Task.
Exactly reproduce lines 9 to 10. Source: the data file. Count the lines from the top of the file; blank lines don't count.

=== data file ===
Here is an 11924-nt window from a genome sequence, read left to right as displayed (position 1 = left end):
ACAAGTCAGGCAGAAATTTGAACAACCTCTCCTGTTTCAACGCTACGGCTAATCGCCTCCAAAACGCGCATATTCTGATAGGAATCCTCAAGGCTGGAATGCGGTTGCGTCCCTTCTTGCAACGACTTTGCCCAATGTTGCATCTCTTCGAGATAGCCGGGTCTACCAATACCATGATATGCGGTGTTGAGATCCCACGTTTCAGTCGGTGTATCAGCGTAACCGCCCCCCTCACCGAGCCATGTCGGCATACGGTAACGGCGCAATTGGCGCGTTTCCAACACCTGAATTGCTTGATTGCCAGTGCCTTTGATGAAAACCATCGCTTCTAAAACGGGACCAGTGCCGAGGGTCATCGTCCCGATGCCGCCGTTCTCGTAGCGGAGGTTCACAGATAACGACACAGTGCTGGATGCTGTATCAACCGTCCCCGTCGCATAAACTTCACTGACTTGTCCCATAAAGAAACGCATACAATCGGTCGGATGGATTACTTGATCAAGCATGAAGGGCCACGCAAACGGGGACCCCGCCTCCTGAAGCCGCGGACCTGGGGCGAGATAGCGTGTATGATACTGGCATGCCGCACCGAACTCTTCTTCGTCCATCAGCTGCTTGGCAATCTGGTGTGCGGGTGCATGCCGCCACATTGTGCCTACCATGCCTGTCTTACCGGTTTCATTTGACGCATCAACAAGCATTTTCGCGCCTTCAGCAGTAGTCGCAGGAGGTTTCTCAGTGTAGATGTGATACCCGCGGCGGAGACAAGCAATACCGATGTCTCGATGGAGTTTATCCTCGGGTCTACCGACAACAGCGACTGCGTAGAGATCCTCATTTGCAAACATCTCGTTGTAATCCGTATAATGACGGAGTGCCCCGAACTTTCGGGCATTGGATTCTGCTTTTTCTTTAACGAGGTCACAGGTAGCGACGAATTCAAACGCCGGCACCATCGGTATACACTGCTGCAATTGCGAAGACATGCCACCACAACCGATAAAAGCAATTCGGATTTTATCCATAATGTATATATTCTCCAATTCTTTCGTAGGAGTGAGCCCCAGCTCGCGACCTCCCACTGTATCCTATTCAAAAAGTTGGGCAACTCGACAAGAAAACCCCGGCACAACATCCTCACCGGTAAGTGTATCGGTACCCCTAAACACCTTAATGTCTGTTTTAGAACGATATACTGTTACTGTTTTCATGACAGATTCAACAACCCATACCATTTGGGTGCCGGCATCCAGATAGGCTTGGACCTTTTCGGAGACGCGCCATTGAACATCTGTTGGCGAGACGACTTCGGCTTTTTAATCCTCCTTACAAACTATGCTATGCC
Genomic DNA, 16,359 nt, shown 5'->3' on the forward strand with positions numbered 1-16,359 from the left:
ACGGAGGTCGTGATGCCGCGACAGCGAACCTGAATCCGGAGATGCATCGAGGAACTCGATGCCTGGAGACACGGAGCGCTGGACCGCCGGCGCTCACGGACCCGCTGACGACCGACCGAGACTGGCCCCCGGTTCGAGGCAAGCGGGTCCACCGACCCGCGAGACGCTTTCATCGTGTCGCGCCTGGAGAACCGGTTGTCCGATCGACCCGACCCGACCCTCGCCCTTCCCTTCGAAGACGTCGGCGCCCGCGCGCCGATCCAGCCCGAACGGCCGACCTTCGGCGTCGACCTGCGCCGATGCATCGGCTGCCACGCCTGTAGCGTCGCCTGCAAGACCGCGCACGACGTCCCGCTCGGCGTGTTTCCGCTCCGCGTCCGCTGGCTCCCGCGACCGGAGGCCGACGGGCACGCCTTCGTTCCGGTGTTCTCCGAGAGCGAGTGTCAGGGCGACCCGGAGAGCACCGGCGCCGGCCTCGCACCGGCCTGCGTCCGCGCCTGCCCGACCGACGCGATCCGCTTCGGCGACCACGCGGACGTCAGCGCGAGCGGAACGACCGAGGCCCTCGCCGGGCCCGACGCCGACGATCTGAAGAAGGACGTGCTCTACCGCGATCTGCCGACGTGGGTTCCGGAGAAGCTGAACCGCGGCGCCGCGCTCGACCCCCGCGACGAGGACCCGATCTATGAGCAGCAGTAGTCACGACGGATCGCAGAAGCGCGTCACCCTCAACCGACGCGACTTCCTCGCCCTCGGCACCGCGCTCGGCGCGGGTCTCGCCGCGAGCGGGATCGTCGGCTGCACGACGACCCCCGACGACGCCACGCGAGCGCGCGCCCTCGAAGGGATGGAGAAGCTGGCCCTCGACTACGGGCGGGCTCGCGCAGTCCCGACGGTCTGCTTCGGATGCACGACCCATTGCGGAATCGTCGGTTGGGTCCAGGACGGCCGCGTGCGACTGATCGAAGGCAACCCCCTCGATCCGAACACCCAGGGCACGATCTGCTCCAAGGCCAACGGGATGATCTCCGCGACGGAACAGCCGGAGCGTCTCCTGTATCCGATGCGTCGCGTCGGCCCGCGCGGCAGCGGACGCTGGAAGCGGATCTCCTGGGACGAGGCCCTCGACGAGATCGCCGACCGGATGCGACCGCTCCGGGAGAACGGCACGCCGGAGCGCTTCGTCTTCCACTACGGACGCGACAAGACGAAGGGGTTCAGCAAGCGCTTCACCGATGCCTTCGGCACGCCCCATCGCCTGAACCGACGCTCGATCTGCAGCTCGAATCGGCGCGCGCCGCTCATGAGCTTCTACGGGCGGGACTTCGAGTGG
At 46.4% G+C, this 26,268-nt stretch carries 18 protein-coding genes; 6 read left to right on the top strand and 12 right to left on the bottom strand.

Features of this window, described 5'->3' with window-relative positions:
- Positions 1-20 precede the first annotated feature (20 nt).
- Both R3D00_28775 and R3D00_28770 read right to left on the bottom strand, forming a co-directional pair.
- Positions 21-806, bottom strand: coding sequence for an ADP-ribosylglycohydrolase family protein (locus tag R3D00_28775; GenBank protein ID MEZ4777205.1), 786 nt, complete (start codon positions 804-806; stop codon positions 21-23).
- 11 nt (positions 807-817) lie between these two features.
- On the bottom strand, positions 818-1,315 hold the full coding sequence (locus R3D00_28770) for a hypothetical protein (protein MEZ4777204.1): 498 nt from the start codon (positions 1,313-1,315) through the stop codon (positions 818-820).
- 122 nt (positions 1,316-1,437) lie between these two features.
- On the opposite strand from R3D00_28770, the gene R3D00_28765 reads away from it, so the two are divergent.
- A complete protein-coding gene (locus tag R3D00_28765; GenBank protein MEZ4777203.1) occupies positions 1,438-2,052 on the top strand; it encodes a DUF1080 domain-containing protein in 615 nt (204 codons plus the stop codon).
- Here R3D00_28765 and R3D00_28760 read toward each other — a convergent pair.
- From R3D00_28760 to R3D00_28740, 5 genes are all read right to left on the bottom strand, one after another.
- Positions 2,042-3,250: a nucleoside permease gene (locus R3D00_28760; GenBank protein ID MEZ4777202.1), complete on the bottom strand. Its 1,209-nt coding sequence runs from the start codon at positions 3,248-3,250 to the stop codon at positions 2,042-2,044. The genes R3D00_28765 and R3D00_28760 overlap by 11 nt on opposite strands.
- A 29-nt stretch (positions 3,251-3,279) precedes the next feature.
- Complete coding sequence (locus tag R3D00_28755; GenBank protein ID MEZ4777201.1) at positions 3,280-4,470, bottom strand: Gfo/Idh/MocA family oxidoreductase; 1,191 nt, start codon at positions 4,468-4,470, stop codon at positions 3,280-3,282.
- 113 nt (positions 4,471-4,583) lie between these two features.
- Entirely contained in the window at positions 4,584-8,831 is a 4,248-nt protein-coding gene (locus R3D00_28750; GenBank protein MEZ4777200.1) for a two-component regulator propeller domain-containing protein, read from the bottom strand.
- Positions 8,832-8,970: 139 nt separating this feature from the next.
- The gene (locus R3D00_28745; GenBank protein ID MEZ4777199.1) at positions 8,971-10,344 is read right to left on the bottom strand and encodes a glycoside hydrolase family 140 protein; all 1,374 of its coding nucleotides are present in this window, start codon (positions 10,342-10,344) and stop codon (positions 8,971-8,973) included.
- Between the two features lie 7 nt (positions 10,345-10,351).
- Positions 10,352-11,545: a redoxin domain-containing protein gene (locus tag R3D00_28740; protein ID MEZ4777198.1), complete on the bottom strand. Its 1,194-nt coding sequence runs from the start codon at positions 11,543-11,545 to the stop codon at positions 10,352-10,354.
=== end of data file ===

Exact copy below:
- Positions 21-806, bottom strand: coding sequence for an ADP-ribosylglycohydrolase family protein (locus tag R3D00_28775; GenBank protein ID MEZ4777205.1), 786 nt, complete (start codon positions 804-806; stop codon positions 21-23).
- 11 nt (positions 807-817) lie between these two features.